Sebrights are known for their hardiness and ability to tolerate cold temperatures. They lay a good amount of small white eggs but are not considered heavy layers. They are usually kept for their beauty and ornamental value, not for meat.
With their small size and active nature, they are easy to handle and well-suited to life in a small garden or even in a confined space such as a coop and small run.
Eggs: Small white
Lays: up to 80 eggs per year
Sizes: True Bantam
Colours: Gold and Silver
Available as both a bantam and large fowl, it has fluffy as opposed to feathery plumage, dark skin, blue earlobes and five toes to each foot.
Due to its docile temperament, it makes an excellent broody bird as well as a mother to its own chicks.
Owing to their unusual plumage they are not hardy, they suffer from both cold and damp and can go downhill very quickly if not fussed over. They are also susceptible to being bullied by other hens as they do not particularly stand up for themselves.
They can lay roughly 100 eggs a year of a medium to small size and cream in colour, however, this is often interrupted by them going broody.
SILVER SPANGLED HAMBURG
Laying china white eggs, Hamburgs are a rarer breed regarded as a good quality egg producer.
An active bird, capable of flight, they are a hardy bird that comes in many different varieties.
The cockerels can be noisy and aggressive, however, as a breed, they enjoy free-ranging and foraging over large areas.
Available as either a bantam or large fowl, they come in several colours. They are typical central European birds, frugal eaters and self-sufficient.
The Speckledy Hen is a hybrid chicken breed and a prolific egg layer.
They closely resemble their Marans ancestors in looks but are crossed with Rhode Island Red to create a robust bird with egg-laying abilities that makes it highly sought after.
It can be difficult to tell them apart from Marans but they do tend to have lighter grey feathers around the neck. Eggs are normally chestnut brown, or speckled, although some do lay lighter shelled eggs.
Bred specifically for free-ranging, it is non-aggressive and sociable. These birds have a natural foraging ability.
Dependable layers of up to 260+ eggs a year they can also make great foster mums.
Originally from the village of Wellsumm in the Netherlands, this bird comes in both a bantam and a large fowl.
Technically it is a light breed however it is a good-sized bird that is a good forager and loves free-ranging.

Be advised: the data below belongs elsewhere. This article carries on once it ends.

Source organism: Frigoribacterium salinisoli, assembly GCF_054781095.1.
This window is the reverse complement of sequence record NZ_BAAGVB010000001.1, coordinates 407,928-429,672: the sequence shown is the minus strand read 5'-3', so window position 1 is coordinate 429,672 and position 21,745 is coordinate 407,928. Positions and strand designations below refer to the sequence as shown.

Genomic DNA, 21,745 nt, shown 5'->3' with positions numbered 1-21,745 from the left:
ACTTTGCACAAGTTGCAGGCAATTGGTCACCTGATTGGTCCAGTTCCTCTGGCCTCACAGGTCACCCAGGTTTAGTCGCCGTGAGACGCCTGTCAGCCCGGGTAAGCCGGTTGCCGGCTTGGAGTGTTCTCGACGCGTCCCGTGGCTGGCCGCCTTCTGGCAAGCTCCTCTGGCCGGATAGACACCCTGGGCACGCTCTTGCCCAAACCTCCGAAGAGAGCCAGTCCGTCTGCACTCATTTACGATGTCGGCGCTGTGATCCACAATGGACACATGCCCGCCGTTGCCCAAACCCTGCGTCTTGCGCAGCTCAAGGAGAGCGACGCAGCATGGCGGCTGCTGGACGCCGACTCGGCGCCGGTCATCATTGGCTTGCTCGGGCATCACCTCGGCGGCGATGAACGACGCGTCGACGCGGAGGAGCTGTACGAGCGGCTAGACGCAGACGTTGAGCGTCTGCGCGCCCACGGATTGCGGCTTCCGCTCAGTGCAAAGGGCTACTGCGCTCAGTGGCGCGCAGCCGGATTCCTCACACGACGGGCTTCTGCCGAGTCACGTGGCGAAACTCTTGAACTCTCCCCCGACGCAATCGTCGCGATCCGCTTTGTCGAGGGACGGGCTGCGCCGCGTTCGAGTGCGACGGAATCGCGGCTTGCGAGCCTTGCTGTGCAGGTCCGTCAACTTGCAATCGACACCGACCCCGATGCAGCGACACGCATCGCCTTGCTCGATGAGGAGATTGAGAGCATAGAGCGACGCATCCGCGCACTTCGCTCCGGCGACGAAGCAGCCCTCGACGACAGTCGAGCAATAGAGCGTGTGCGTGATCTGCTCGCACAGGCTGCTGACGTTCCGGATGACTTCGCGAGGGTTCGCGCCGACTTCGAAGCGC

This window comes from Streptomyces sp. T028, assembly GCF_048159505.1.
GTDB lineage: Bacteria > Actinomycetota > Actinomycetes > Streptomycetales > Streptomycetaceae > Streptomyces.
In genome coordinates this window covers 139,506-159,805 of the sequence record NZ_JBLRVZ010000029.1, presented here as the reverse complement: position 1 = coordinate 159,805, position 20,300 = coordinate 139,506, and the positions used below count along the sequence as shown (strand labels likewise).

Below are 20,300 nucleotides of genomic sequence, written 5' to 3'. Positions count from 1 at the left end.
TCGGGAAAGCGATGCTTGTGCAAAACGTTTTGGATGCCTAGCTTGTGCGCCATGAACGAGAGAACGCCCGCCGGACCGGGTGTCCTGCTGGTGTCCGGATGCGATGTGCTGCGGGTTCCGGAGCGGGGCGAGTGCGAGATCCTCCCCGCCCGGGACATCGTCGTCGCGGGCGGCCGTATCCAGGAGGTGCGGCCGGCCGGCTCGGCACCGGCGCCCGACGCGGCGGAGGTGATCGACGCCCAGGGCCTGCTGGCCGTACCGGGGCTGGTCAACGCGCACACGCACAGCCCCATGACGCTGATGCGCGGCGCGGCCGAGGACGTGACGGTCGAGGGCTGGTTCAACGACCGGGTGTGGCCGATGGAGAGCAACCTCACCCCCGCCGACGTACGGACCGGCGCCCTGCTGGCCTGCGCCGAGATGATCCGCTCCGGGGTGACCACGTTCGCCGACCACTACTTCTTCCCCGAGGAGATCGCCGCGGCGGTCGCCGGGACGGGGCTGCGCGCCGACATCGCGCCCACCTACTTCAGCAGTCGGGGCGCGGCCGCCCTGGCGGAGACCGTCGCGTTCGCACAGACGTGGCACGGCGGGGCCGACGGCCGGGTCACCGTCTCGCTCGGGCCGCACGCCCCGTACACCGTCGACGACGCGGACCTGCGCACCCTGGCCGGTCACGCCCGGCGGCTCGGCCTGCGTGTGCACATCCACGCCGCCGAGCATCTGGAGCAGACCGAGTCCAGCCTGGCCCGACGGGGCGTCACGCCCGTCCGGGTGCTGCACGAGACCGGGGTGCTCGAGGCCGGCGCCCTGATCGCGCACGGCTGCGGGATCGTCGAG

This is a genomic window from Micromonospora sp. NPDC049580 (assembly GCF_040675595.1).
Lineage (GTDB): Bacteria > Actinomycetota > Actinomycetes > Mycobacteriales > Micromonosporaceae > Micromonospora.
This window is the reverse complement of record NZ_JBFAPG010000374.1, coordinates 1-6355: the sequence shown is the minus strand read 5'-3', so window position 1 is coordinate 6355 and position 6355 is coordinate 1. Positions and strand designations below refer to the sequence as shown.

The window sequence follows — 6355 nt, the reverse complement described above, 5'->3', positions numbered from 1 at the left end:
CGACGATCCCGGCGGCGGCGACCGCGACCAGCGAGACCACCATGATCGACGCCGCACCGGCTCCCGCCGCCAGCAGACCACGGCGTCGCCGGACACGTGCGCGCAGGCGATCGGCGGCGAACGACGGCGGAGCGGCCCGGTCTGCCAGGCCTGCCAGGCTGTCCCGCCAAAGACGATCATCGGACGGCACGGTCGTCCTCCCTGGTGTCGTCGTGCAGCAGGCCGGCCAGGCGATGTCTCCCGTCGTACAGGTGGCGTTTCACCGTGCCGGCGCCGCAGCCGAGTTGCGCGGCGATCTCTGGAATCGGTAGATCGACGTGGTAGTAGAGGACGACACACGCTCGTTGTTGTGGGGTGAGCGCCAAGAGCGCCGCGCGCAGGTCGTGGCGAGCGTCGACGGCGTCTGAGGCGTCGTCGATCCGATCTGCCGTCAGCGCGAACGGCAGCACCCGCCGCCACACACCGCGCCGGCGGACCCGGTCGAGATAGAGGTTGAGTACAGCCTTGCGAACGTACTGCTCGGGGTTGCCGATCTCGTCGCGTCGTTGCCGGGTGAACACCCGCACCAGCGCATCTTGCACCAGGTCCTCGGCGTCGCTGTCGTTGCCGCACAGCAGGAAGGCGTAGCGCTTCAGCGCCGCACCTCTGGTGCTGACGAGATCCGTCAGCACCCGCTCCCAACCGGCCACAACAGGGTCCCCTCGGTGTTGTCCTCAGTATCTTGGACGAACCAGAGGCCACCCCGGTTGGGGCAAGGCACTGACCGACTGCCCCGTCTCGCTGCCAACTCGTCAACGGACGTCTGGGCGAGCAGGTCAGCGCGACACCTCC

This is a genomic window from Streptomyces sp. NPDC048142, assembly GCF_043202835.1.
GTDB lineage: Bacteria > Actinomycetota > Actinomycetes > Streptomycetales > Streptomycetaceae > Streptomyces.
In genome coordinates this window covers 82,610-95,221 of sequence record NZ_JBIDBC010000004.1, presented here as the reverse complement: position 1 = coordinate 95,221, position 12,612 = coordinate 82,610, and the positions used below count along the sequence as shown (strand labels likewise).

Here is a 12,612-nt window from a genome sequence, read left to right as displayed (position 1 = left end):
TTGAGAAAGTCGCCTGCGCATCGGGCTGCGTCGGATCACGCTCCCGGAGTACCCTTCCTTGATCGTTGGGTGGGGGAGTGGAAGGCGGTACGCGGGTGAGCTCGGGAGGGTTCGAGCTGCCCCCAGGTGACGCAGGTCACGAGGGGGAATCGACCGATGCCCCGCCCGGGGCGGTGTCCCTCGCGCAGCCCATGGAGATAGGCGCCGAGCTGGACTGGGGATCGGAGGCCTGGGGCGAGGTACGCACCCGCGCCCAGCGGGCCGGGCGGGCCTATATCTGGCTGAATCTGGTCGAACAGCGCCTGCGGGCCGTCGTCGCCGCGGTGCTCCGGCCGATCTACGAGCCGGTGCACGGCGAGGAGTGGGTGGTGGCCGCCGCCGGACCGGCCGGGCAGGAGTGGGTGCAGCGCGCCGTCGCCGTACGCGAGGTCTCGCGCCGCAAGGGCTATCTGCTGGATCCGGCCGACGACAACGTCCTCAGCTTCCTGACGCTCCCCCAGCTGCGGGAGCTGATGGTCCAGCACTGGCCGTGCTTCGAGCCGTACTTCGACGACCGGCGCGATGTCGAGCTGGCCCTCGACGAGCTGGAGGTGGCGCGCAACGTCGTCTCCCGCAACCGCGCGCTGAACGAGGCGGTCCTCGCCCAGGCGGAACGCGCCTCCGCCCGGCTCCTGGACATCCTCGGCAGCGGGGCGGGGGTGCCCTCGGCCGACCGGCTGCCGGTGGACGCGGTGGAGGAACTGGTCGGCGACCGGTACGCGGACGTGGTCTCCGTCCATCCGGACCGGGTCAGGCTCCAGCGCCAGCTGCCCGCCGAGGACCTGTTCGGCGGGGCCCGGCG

The hen is friendly and easily handled and if desired, can be kept in confinement.
The hens do go broody, however, do not make good mothers. The chicks of this breed are autosexing.
It lays large dark eggs, around 160 a year, some can be mottled with brown spots.
WHITE STAR HYBRID
Probably the best breed for egg laying.
The White Star is the commercial version of a White Leghorn - a most prolific egg layer - and a hardy Rhode Island Red.
It is a hybrid of Dutch origin and is a small flighty bird with a bright red comb and white feathers. Very lively, hardy and independently minded, it is happy to take care of itself and just keep laying eggs.
Its vivid red comb and snowy white feathers come from its original Leghorn stock which were introduced to the UK in the late 1800s.
This bird is a frugal eater and puts all its energy into laying. As such you can get as many as 320 white eggs a year, however, it is not as long-lived as other hybrids.
Originating in the United States, this breed is available as both a bantam or large fowl.
A medium-sized bird with a rose comb, they will be happy both free-ranging or will thrive in run conditions. They are vocal birds but also very, very friendly.
Wyandotte hens make very good mothers but almost always go broody once her clutch is laid. They require extra care during this time as they can stay inside all the time, even to the point of not feeding.
They lay between 200 to 240 eggs per year of a pale brown or tan colour.
Further reading ...
There are almost 100 Pure Breed Chickens in the UK, that are officially recognised to British Poultry Standards, which are set by the Poultry Club of Great Britain. It's more difficult to number the Hybrid breeds as they are registered names with the hatchery that bred them, and sometimes the same cross can have a different name but only a very slight difference in features.
A very comprehensive list of breeds can be found at poultrykeeper.com
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Choosing Your Chickens ©Flyte so Fancy. Updated 2022. Author: Anne Weymouth (Director, Flyte so Fancy Ltd). Reproduction of part or all of this text is only possible with the express permission of Flyte so Fancy Ltd